As I further delve into the dogmas and doctrines of the Catholic Faith, I have a few questions. Today I purchased my first CCC, as I got tired of reading internet sources, and wanted to be able to read the CCC “up close and personal.” I bought the Catechism of the Catholic Church Second Edition Revised in Accordance with The Official Latin Text Promulgated by Pope John Paul II. Is this Catechism the most up-to-date English version? Are there any Catholic critics of this Catechism? Does anyone use any other Catechisms, because either they are easier to read, more accurate, or any other reason?
Sorry to bring this thread back from the dead, but I have another question that I think fits here. Is the old Roman Catechism considered not valid anymore by the Vatican? What I mean is does the new Catechism have anything added to it, or is there anything in the new one that has been changed from the old Catechism? Thanks.
I have a copy of the one which you describe in the first post, but have not taken the time to compare. I believe the new one has new stuff in it not found in the old one. IT is probably that the efficaciousness is not as it was due to the alterations of the wording.
The Catechism of Trent doesn’t deal with the definitions found in Vatican I and Vatican II, i.e. on the structure and nature of the Church, and social doctrine issues. Otherwise the Catechism of Trent actually serves as a foundation for the modern Catechism in many places (it’s referenced a ton in the new one). Think of the modern Catechism as the updating of the Catechism of Trent; you won’t find anything contradictory.
Some have recommended the Baltimore Catechism, but I recommend against it. It is a local catechism, not a universal one, and IMO its style isn’t conducive to an in-depth understanding of the Faith (and it’s not designed for that, either). While it was a staple of U.S. Catholic education for a while, it’s value as a guide to the Catholic Faith in general is questionable, IMO. It’s not a bad work, it’s just not a universal guide; it’s more like a “missionary” tool for teaching children.
Thanks for the response Ghosty, this is exactly the answer I was looking for. I very much like the catechism I’ve got. I know some people say it is easier to read the Balitmore Catechism, but I haven’t had any problems with the one I’ve got, plus I feel like it goes a little more in-depth. I just wanted to know if it contradicted the Council of Trent Catechism in any way, and if it had anything added to it.
I think the only people who would tell you that the new Catechism contradicts the Catechism of the Council of Trent are sedevacantists and some of the more radical traditionalists. To be Catholic is, by definition, to be obedient to the current Magisterium of the Catholic Church including its authoritative statements on the Faith, a category to which the Catechism belongs.
I have this one and it is by far the best in my view.
I don’t like the question and answer type of Catechism. The CCC gives detailed explanations and references to the relevant scripture passages and other Church documents.
No, changes to Doctrine or Dogmas. What is found in the Roman Catechism will also be found in the CCC. However because of the dating, you will not find the Immaculate Conception or the Assumption as specific as you will in the CCC. The language will also be different. You will notice that the CCC is patterned after the Roman Catechism, that was not by coincidence.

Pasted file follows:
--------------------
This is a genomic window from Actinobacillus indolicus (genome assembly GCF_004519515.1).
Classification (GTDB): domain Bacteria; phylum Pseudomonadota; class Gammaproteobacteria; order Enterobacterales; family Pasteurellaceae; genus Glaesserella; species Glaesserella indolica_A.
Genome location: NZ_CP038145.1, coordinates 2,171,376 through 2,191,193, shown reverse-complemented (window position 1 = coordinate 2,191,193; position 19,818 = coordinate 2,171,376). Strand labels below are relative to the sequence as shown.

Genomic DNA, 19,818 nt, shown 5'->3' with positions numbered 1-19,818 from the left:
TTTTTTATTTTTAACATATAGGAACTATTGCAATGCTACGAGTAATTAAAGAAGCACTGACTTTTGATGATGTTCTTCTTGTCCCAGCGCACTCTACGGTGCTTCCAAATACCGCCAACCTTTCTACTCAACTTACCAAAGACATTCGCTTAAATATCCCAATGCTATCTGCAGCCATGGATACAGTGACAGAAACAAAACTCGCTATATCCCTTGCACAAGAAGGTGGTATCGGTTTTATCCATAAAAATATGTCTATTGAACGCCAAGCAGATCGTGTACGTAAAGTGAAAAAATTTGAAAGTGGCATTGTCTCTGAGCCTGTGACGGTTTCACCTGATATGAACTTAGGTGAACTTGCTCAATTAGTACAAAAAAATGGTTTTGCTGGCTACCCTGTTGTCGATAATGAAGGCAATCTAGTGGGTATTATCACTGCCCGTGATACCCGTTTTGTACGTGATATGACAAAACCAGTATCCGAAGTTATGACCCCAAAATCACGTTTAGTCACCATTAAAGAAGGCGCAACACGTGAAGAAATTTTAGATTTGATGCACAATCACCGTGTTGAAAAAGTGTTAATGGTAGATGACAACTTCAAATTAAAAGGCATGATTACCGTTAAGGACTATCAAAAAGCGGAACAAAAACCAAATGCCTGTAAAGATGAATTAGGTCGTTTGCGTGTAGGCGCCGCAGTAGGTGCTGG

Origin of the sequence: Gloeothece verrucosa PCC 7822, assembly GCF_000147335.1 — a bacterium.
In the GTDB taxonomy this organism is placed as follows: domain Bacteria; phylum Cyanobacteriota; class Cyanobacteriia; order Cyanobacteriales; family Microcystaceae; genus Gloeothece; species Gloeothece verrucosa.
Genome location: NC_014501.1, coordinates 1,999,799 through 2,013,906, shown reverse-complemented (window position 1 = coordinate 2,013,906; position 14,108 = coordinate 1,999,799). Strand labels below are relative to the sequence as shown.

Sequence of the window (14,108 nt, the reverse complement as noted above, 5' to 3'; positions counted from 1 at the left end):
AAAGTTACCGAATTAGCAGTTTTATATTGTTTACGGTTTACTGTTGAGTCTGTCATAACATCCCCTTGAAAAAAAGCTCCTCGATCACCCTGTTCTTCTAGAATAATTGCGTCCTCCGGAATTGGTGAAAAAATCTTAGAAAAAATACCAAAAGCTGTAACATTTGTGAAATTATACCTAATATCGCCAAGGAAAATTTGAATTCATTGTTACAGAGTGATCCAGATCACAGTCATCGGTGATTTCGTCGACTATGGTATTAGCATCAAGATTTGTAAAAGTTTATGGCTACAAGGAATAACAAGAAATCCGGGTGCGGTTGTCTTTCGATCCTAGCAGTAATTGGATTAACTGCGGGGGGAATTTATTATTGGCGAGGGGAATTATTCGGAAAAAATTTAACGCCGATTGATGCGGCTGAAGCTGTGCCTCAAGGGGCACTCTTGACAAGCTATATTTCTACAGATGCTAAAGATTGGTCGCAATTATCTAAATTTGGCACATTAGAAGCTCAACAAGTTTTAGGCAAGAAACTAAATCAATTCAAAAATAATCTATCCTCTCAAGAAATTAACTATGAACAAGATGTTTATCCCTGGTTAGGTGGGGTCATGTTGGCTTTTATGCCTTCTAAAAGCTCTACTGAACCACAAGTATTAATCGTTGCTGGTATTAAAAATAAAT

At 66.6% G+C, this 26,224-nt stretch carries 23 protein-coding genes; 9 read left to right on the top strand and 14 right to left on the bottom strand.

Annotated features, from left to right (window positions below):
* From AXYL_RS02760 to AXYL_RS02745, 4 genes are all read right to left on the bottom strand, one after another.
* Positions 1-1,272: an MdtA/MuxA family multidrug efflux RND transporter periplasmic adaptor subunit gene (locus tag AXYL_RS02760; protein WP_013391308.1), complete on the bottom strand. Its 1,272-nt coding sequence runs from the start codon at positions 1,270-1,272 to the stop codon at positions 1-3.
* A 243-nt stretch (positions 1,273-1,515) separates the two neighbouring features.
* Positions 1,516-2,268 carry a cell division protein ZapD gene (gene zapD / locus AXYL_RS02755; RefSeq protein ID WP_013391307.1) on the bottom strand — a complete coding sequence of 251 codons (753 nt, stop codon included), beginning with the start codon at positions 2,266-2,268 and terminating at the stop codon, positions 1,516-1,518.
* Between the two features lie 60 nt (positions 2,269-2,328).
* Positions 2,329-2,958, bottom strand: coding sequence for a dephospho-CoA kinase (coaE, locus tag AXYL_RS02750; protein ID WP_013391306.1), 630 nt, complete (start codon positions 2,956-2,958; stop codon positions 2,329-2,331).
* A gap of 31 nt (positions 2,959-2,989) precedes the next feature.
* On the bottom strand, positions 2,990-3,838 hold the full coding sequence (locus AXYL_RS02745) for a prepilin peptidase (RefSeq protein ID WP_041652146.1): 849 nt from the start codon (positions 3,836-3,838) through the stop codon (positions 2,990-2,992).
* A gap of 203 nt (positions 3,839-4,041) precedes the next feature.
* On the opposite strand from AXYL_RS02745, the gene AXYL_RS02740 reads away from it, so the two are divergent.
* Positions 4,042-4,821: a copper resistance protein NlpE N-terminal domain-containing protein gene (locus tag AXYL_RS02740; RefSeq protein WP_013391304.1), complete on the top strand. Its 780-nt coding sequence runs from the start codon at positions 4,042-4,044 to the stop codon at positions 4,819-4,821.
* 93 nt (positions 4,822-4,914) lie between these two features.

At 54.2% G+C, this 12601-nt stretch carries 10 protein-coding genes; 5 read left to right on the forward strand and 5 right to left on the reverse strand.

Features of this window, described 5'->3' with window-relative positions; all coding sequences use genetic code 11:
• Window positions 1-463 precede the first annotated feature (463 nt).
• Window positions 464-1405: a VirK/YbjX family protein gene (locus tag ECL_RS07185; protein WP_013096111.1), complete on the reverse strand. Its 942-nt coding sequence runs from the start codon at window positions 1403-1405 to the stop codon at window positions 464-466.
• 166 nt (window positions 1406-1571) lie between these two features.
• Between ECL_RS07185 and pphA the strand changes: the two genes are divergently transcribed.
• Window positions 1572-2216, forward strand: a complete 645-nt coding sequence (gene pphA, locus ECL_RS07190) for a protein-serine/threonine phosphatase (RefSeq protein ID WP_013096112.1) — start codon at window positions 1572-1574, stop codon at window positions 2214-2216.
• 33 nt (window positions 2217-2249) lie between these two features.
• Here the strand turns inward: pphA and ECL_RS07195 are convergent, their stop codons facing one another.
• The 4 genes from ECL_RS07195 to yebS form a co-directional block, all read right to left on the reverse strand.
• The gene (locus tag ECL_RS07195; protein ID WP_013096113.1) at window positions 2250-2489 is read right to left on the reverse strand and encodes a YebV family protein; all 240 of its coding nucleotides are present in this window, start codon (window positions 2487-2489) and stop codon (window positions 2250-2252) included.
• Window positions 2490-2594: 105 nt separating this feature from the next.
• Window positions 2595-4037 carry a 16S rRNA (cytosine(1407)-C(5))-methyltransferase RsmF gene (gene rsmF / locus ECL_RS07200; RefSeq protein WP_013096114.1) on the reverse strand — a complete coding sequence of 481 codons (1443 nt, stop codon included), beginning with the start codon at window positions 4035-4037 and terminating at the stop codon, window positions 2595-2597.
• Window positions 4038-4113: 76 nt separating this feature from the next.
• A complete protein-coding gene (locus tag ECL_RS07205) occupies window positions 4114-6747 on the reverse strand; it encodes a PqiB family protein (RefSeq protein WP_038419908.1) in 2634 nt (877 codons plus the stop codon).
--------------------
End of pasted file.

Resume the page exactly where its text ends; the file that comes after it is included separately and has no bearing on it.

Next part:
I forgot to even mention the stylistic similarity between the Catechism of the Catholic Church and the Catechism of Trent (also called the Roman Catechism). You’re absolutely right, it’s not a coincidence that they are styled the same.
I was actually WARY of the Catechism of Trent for awhile because of the “sedevacante” types who said it was SOOOOO much better than the modern Catechism, and represented the “true Faith”. It made me nervous that the Catechism of Trent must be nutty, because the modern Catechism does so much citation of previous Councils and Church Fathers and such, and is clearly very well established in the whole Tradition of the Faith. When I actually got around to reading the Catechism of Trent, however, I realized that aside from the “dated” language and the absence of certain doctrinal reflections it is really just an earlier version of the modern Catechism. It doesn’t cite the Fathers and such, but it’s from an age when explicit citations and footnotes weren’t the norm, and one just understood that these things were part of Tradition.
Read the Catechism of Trent online and I think you’ll quickly see what I mean about it being the circa-1600 Catechism of the Catholic Church.
Yeah, I’m not a big fan of the q & a format either. When I want to get the Church’s official teaching on something I just head to the index and search for it there. I’ve used the Baltimore Catechism online, and I like the other format better, but to each his own.
RCIA catechists and team are unanimous, we will buy the new US Catechism for adults for RCIA next year. just ordered in case lot from our textbook publisher who gave us a good discount. most Catholic book publishers retail it, or you can get it directly from the bishops website. I am very pleased with it, expensive, so if candidates want to keep it they will have to pay for it. We still have a lot of the white pocket size CCC in English and Spanish, which we do give to every Confirmation and RCIA candidate. I like the compendium, and got one for each catechist for reference, but it does not lend itself to classroom teaching.